9/11 panel: Information on Iraq, al Qaeda welcome
Cheney has suggested he has details the panel does not
WASHINGTON (CNN) -- The 9/11 commission wants to see whether Vice President Dick Cheney can provide any additional information about possible ties between al Qaeda and Iraq, the panel's chairman said Sunday.
Commission Chairman Tom Kean said he doesn't see "any serious conflicts" between the commission's staff reports and the White House over whether Iraq played a role in the September 11, 2001, attacks on New York and Washington.
Both have said there is no evidence to suggest that then-Iraqi leader Saddam Hussein's government was involved in those attacks.
"We believe in the commission that there were a lot more active contacts, frankly, with Iran and with Pakistan than there were with Iraq," Kean told ABC's "This Week."
"Our investigation is continuing. We're not finished yet. If the administration has materials that we still need to see, I'm sure we'll see them."
The panel -- known formally as the National Commission on Terrorist Attacks Upon the United States -- interviewed Cheney and President Bush for their report on April 29 at the White House. (Full story)
In an interview Thursday on CNBC, Cheney said "we don't know" whether Iraq was involved in the 9/11 attacks. Asked whether he had information the panel did not, Cheney said, "Probably."
Cheney spokesman Kevin Kellems said the vice president's office has not yet received any request for additional information.
"The administration has cooperated fully with the commission and given them unprecedented access to highly classified information," Kellems said.
The 9/11 commission issued a staff report last week stating that preliminary contacts between al Qaeda and Iraq in the 1990s went nowhere. Commissioners urged the administration Sunday to share any other information they might have, and they emphasized that the staff statements were not the commission's final conclusions.
"The chairman and the vice chairman invited the vice president to produce that information for our review," commissioner Richard Ben-Veniste told reporters Sunday. "It remains to be seen if he will take us up on that. We're in the mode of finishing up on loose ends and any information will be considered if it warrants it."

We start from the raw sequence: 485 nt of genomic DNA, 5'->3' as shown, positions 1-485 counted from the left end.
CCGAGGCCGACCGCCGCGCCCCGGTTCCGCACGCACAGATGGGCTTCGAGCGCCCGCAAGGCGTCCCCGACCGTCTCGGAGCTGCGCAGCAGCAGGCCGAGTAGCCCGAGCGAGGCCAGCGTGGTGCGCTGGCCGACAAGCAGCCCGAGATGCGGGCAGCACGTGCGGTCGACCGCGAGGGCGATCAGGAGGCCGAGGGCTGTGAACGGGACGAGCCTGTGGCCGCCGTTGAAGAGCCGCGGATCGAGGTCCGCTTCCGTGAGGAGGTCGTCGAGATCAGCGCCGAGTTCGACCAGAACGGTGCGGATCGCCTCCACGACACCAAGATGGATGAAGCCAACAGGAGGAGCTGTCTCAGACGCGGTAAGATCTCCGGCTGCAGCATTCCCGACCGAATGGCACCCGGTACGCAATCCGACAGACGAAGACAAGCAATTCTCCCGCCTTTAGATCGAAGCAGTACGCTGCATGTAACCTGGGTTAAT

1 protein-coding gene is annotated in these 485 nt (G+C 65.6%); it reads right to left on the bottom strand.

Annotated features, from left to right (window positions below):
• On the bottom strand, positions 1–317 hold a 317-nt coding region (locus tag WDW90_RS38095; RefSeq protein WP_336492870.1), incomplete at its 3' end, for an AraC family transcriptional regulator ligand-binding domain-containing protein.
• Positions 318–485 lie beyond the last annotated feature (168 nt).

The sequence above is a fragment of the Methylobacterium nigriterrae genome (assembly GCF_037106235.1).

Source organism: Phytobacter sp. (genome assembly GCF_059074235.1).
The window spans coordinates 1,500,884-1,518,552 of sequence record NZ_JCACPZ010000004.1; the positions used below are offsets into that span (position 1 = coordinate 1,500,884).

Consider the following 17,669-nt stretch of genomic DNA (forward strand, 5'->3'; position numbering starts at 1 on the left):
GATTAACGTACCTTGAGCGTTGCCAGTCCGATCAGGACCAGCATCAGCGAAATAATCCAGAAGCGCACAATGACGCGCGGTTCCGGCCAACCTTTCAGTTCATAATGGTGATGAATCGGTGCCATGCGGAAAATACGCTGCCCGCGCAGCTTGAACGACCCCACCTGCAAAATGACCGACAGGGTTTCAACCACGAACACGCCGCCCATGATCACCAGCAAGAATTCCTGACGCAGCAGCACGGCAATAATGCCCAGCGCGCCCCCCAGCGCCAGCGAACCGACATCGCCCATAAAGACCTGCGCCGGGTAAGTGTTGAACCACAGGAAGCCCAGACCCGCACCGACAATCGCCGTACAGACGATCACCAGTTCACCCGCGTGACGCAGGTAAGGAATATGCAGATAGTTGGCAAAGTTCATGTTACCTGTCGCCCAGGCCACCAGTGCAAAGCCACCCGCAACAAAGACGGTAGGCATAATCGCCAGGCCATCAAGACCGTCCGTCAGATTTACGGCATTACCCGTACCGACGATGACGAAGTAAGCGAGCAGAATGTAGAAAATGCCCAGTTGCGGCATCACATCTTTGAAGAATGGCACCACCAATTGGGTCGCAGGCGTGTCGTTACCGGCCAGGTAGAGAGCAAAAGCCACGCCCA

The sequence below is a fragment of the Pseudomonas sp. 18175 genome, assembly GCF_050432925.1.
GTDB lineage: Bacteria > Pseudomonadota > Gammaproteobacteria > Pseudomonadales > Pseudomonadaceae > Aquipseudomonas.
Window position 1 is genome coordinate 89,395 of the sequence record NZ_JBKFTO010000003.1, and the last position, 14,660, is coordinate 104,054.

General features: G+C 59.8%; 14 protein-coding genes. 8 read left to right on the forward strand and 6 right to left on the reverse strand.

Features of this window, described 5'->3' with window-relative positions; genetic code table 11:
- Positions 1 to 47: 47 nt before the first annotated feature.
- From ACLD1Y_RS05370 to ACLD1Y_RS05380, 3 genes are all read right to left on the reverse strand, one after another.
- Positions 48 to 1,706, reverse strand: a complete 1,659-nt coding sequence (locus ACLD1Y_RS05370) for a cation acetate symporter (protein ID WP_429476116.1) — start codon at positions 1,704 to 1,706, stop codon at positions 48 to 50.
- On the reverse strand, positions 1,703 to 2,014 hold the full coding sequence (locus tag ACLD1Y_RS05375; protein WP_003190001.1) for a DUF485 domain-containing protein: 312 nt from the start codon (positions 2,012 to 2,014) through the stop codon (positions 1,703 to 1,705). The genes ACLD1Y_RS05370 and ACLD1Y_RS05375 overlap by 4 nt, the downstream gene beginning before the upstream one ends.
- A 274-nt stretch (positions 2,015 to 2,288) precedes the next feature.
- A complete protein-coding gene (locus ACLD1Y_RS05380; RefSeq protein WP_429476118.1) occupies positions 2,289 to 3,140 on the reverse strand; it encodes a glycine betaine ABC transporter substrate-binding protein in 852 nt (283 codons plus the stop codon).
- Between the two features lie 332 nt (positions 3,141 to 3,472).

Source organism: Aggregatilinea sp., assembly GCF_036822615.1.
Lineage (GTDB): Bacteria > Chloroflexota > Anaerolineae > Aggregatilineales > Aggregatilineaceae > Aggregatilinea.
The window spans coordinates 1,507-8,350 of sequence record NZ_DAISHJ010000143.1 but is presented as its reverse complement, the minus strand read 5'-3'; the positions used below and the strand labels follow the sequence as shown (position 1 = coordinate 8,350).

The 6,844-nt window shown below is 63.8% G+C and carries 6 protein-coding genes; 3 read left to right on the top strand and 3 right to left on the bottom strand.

And commissioner John Lehman said the commission's report would be updated with new intelligence "right up until we go to press."
"As you know, there are continuing sources of intelligence, like the interrogations and the captured documents and so forth," he said. "And the White House has promised to see that we receive them as soon as they do."
Lehman also decried the fact that "everything we come out with, one side or the other seizes on to make a political point."
Critics have accused the administration of exaggerating contacts between Iraq and al Qaeda in order to support the U.S.-led invasion that deposed Saddam in 2003.
Vice Chairman Lee Hamilton said the commission was unable to find evidence supporting comments by President Bush that Iraq provided al Qaeda with chemical and biological weapons training or that an al Qaeda operative "was sent to Iraq several times in the late 1990s for help in acquiring poisons and gases."
Bush's comments were part of a radio address in February 2003, the month before the invasion.
"I know there was a request by Osama bin Laden for training," Hamilton told ABC. "I'm not sure about the poisonous gases. And our information, at this point in time, is that Iraq did not respond," Hamilton said.
Bush said Thursday that the administration never claimed the 9/11 attacks were "orchestrated" between Iraq and al Qaeda, but that "there were numerous contacts" between the two under Saddam.
He noted that Iraq also supported Palestinian militant groups and paid bounties to the families of suicide bombers, and he accused Saddam of harboring fugitive Islamic militant leader Abu Musab al-Zarqawi, now blamed for numerous bloody attacks on U.S. troops and Iraqi civilians.
Bush has tried to portray the war in Iraq as the "central front" in the war on terrorism that began with the 9/11 attacks.
But in September -- after Cheney asserted in a televised interview that Iraq had been "the geographic base of the terrorists who have had us under assault now for many years, but most especially on 9/11" -- Bush said there was no evidence that Saddam's government was connected to those attacks.
Cheney also said last week that the United States has never been able to "knock down" an uncorroborated Czech report that 9/11 plot leader Mohammed Atta met with an Iraqi intelligence agent in Prague before the attacks.
The 9/11 commission found no evidence to support that allegation, Hamilton said, but "We're open to evidence on it."
Hamilton said there was no evidence that Iraq had responded to any of al Qaeda's requests for assistance from Iraq in the 1990s, but they had "a very difficult, complex relationship."
"At one point, Osama bin Laden was actually supporting anti-Saddam Islamists in Iraq, and then he evolved in a different direction. So it's not easy to sort out," he said.